Migration commits when run by itself (db:migrate:up), but not with other migrations (db:migrate)

I have a migration that saves correctly to the database when it's run
by itself through db:migrate:up, but not when it's run with other
migrations through db:migrate.

class SetActiveOnExistingItems < ActiveRecord::Migration
  def self.up
    Item.all.each do |item|
      if item.item_status == Item::STATUS_REVIEW
        item.active = false
      elsif item.item_status == Item::STATUS_IN_PROGRESS
        item.active = false
      else
        item.active = true
      end
      puts "setting item_id = #{item.id} to active = #{item.active}"
      item.save!
      puts "setting item_id = #{item.id} to active = #{item.active}"
      item = Item.find(item.id)
      puts "setting item_id = #{item.id} to active = #{item.active}"
    end
  end

  def self.down
    Item.all.each {|item| item.active = nil; item.save(false)}
  end
end

The output during db:migrate is:
setting item_id = 1 to active = true # (this one is before the save)
setting item_id = 1 to active = true # (this one is after the save)
setting item_id = 1 to active = # (this one is after the lookup)
...

During db:migrate:up, it works as expected:
setting item_id = 1 to active = true
setting item_id = 1 to active = true
setting item_id = 1 to active = true
...

For some reason, the data appears to not be actually committed to the
database during db:migrate, while it is during db:migrate:up. There's
no exception thrown by save!, no indicator that I can see that the
save is unsuccessful. Even if it was, why would it only be
unsuccessful during a regular migration run, and not during
db:migrate:up?

Has anyone seen this before? Do you have any idea what could cause
this?

Thanks.

Sorry, I should have mentioned - the migration before it is one where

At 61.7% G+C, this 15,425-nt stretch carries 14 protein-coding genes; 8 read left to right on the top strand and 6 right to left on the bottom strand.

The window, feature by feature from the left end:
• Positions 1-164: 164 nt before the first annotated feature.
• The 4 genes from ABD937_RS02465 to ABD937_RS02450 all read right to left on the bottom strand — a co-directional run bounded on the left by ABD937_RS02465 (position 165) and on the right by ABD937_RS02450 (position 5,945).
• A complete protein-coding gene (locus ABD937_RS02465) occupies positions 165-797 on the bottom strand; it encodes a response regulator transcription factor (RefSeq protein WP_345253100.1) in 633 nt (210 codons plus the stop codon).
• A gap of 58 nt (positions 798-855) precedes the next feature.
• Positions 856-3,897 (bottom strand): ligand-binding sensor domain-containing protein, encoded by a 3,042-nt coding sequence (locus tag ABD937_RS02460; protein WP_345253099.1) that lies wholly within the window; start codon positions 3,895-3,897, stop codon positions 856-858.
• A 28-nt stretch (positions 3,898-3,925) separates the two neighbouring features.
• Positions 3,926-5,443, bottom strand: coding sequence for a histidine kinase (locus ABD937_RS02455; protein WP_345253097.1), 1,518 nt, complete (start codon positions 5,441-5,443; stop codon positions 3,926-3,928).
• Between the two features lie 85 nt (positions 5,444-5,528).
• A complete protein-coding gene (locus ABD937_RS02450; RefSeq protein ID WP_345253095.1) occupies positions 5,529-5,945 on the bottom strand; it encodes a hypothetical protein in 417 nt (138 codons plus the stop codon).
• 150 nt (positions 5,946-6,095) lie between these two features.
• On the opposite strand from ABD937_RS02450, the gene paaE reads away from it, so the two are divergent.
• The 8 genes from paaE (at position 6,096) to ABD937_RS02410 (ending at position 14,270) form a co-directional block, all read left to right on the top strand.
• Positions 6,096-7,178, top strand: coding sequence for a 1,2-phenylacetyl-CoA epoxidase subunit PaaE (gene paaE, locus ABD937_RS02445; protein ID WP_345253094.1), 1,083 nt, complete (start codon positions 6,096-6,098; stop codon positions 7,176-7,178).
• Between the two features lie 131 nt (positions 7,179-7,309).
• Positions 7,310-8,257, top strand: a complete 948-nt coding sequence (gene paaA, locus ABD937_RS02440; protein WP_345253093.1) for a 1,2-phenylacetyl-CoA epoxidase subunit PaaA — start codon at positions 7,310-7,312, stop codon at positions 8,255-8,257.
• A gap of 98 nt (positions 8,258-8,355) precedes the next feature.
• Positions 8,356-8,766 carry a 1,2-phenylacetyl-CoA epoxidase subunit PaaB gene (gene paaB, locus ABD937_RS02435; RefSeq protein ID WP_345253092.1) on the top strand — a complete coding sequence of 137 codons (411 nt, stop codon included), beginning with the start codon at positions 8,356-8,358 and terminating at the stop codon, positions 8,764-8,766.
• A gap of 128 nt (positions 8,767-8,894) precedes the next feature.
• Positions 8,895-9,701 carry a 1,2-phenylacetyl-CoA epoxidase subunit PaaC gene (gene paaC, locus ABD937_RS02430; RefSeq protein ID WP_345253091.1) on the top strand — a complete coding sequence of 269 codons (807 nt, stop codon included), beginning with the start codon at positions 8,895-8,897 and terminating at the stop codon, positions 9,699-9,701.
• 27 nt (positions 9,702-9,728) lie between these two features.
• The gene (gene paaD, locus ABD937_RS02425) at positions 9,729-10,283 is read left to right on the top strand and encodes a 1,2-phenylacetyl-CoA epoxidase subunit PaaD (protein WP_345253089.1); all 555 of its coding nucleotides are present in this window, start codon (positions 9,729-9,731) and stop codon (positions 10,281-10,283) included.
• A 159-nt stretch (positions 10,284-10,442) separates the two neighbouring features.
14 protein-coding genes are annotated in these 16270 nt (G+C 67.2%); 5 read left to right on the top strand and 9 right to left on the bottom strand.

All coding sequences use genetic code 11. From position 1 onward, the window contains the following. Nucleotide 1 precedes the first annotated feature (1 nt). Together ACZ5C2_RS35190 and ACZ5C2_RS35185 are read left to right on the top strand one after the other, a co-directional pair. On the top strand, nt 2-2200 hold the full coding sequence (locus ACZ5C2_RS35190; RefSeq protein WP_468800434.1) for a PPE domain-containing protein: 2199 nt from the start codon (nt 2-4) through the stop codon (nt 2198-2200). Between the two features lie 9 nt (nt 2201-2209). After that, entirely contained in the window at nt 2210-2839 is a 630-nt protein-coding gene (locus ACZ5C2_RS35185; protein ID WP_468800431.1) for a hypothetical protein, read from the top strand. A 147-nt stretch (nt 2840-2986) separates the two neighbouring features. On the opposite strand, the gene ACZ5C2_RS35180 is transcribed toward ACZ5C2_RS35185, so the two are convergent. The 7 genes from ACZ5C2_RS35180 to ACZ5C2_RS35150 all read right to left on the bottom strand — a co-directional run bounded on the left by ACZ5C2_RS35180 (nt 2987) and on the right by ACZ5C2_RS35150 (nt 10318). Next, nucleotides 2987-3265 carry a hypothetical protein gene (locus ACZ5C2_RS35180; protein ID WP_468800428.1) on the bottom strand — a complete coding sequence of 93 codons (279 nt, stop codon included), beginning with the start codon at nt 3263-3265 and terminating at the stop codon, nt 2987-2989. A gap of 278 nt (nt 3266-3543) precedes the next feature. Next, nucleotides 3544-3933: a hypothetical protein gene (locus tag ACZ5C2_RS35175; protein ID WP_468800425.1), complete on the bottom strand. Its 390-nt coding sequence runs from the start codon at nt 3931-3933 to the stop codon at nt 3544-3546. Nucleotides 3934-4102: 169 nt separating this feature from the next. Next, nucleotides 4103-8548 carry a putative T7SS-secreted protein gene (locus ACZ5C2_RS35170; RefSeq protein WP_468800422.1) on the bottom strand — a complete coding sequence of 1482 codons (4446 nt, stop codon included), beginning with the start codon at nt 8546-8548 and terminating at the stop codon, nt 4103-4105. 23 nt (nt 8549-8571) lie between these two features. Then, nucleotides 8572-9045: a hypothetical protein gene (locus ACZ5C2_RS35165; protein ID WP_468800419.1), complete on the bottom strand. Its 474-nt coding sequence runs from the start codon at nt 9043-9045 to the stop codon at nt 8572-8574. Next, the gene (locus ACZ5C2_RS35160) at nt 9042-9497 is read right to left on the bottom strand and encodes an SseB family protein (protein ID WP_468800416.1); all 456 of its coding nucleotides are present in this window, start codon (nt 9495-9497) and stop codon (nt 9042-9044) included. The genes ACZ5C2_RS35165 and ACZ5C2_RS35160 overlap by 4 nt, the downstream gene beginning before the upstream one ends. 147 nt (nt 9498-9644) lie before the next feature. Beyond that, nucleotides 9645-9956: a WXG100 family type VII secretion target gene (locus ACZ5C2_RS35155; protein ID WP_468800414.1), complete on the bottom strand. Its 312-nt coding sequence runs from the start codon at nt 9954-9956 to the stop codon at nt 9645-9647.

that active column is added. The migration after alters a column in a
different table. The column is definitely added before this migration
runs.

I tried doing the whole thing in one migration - adding the column and
setting the value, and I got the exact same behavior with this
migration:

class AddActiveToItems < ActiveRecord::Migration
  def self.up
    add_column :items, :active, :boolean
    Item.all.each do |item|
      if item.item_status == Item::STATUS_REVIEW or item.item_status
== Item::STATUS_IN_PROGRESS
        item.active = false
      else
        item.active = true
      end
      item.save!
      puts "id: #{item.id}, active: #{item.active}"
      puts "id: #{item.id}, active: #{Item.find(item.id).active}"
    end
  end

  def self.down
    remove_column :items, :active
  end
end

for db:migrate:
id: 1, active: true
id: 1, active:

for db:migrate:up:
id: 1, active: true
id: 1, active: true

There must be something weird about this data manipulation.

You need to put "Item.reset_column_information" at the top of the
migration so Rails reloads the altered table.

Jarin Udom
Robot Mode LLC
http://robotmo.de

Oh also "Item.reset_column_information" needs to be after the
add_column and before the Item.all.each if you are adding the column
and manipulating the data in the same migration. If it is 2 separate
migrations, just put it at the top of the 2nd one.

Jarin Udom
Robot Mode LLC
http://robotmo.de

Sure enough, I see that exact information in the Migration documentation. http://api.rubyonrails.org/classes/ActiveRecord/Migration.html

It works great now. Thank you.

Adam

You should also be careful about using model classes in migrations -
because your source is updated in one go but migrations run one by one
it's easy enough to run into trouble. For example if your model has a
validation on a column that is added by migration two and migration
one tries to create some objects of that class then it will fail
because of the validation on the not yet existent column

Fred

Frederick Cheung wrote:

Sure enough, I see that exact information in the Migration documentation.http://api.rubyonrails.org/classes/ActiveRecord/Migration.html
It works great now. Thank you.

You should also be careful about using model classes in migrations -
because your source is updated in one go but migrations run one by one
it's easy enough to run into trouble. For example if your model has a
validation on a column that is added by migration two and migration
one tries to create some objects of that class then it will fail
because of the validation on the not yet existent column

And this is why it's now considered preferable to use rake
db:schema:load when setting up a server from scratch. Migrations are
primarily for migration

Fred

Best,